Kate: I hear this question a lot because, of course, Snapchat is very beauty fashion, B2C consumer base, but I definitely think there's a B2B play as well for all of this. You could look at the Snapchat channels of Gartner. I mean Gartner is as dry as it comes. They're looking at the magic quadrant, but they're also able to utilize Snapchat and Instagram stories when they're going to their big conferences and they're giving the behind-the-scenes of the conference. They're interviewing those thought leaders, and they're connecting with the people at the conference through these social channels. Again, remembering that millennials aren't just 22, 23. They're 33, 34, and those could be VPs of companies. They really are thinking about that digital consumer who is in the B2B market. They're making Gartner fun. You can see that as well with Salesforce and HubSpot and all these kinds of B2B companies that are humanizing their brand through millennial marketing.

Benjamin: That, to me, sounds more of a content play where they're reaching millennials or using the social media channels that you mentioned to distribute their message and, as you said, humanize what they're doing, as opposed to do customer acquisition and reach a new market.

Kate: Exactly. A lot of these aren't really customer acquisition plays. A lot of them are brand awareness even in the eCommerce space. Then, they'll do direct sales later. I would never say that you could make a one-to-one sale right off the bat. It's a really long game with a lot of these channels.

Benjamin: Talk to me a little bit about the analytics and measurement of marketing to millennials. If you're using influencers and you're building your social channels, how do you evaluate success?

Kate: What I think is really exciting about the data and analytics with all these stories if we want to just specifically look at that at first, is that you are seeing who is looking at your story, and you're creating 10-second or less clips, so what's neat is that you're seeing where there's drop-off. You can see within the story itself if some kinds of content isn't performing, and you can leverage those in or out of your content. If maybe boomerangs aren't doing well within your Instagram stories, just get rid of those and only focus on video itself. In terms of influencer marketing with the ROI, I think that's a really big deep dive into the direct sales or the brand awareness play. I think that you can really have so much access to analytics nowadays.

Kate: You can do trackable links on every single kind of link that you put out within your Instagram or your Snapchat. Within that, you have a swipe up feature as well, so you can see people who are swiping up, or you could do a promo code within a snap or Instagram and ask people to Snapchat that and put it on their website. There's so many different plays that you could look at for analytics and being tracking if it's just more brand awareness or there's a direct sale or completion to it.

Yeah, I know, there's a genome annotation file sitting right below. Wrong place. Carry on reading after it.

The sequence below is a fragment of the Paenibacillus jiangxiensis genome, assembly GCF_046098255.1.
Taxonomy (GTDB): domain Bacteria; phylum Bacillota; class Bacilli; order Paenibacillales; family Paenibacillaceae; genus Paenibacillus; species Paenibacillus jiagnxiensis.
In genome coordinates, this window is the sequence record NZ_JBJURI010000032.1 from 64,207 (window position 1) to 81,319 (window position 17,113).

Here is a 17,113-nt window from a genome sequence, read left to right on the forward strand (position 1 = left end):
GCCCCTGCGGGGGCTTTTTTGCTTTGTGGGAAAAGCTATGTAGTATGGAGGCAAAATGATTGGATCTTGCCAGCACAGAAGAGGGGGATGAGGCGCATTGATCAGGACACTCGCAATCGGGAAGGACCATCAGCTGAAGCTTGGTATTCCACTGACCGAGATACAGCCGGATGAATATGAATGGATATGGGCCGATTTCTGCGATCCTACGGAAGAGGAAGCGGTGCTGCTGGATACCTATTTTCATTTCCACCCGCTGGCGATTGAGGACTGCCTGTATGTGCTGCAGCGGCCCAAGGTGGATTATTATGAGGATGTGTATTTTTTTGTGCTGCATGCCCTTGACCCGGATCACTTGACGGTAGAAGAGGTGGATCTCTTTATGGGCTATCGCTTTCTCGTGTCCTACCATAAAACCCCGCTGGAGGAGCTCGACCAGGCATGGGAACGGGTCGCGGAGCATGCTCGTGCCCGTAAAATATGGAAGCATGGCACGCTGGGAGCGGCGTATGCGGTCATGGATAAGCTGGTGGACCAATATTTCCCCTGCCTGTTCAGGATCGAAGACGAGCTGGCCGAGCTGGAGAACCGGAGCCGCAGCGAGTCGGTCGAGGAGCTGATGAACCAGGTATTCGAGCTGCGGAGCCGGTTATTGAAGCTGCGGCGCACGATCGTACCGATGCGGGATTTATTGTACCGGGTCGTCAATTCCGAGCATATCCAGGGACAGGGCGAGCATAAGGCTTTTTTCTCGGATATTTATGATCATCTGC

Benjamin: Okay, great. I think that's a good stopping point for now. That wraps up today's episode of the MarTech podcast. Thanks to Kate:: for joining us today. If you're interested in learning more about Kate:, you can find her website at A special thanks to Searchmetrics for sponsoring our podcast. If you're looking to grow your online presence, go to to request your free tour of their platform. If you'd like the transcript of this podcast, we've published it on If you're a subscriber to the MarTech Podcast, we just want to take a second to say thank you. We want you to feel like a member of our community, so if you ever have questions or you'd like to be a guest on the show, feel free to reach out to me directly at, or you can find us on LinkedIn and Twitter. Our handle is benjshapLLC.

Benjamin: Now, if you haven't subscribed yet and you want a weekly stream of marketing and technology knowledge in your podcast feed, we've got some great episodes coming up including the second half of our interview with Kate::. Hit that subscribe button in your podcast app. Okay, that's it for today, but until tomorrow when we publish the second half of our conversation with Kate:: covering millennial marketing, my advice is just focus on keeping your customers happy.

Benjamin: Welcome back to the Martec Podcast. This podcast is sponsored by Searchmetrics. Searchmetrics sets the standard for innovation in the content and search engine optimization industries. They support businesses who care about understanding both how to use content as a marketing channel and how to improve organic rankings in Google. If you're an enterprise level marketer, the Searchmetrics suite of software and services will help you optimize your existing content, help you understand what topics you need to cover next and how to ensure that your writers produce effective posts. There are billions of Google searches happening every day and Searchmetrics gets your stories to the top.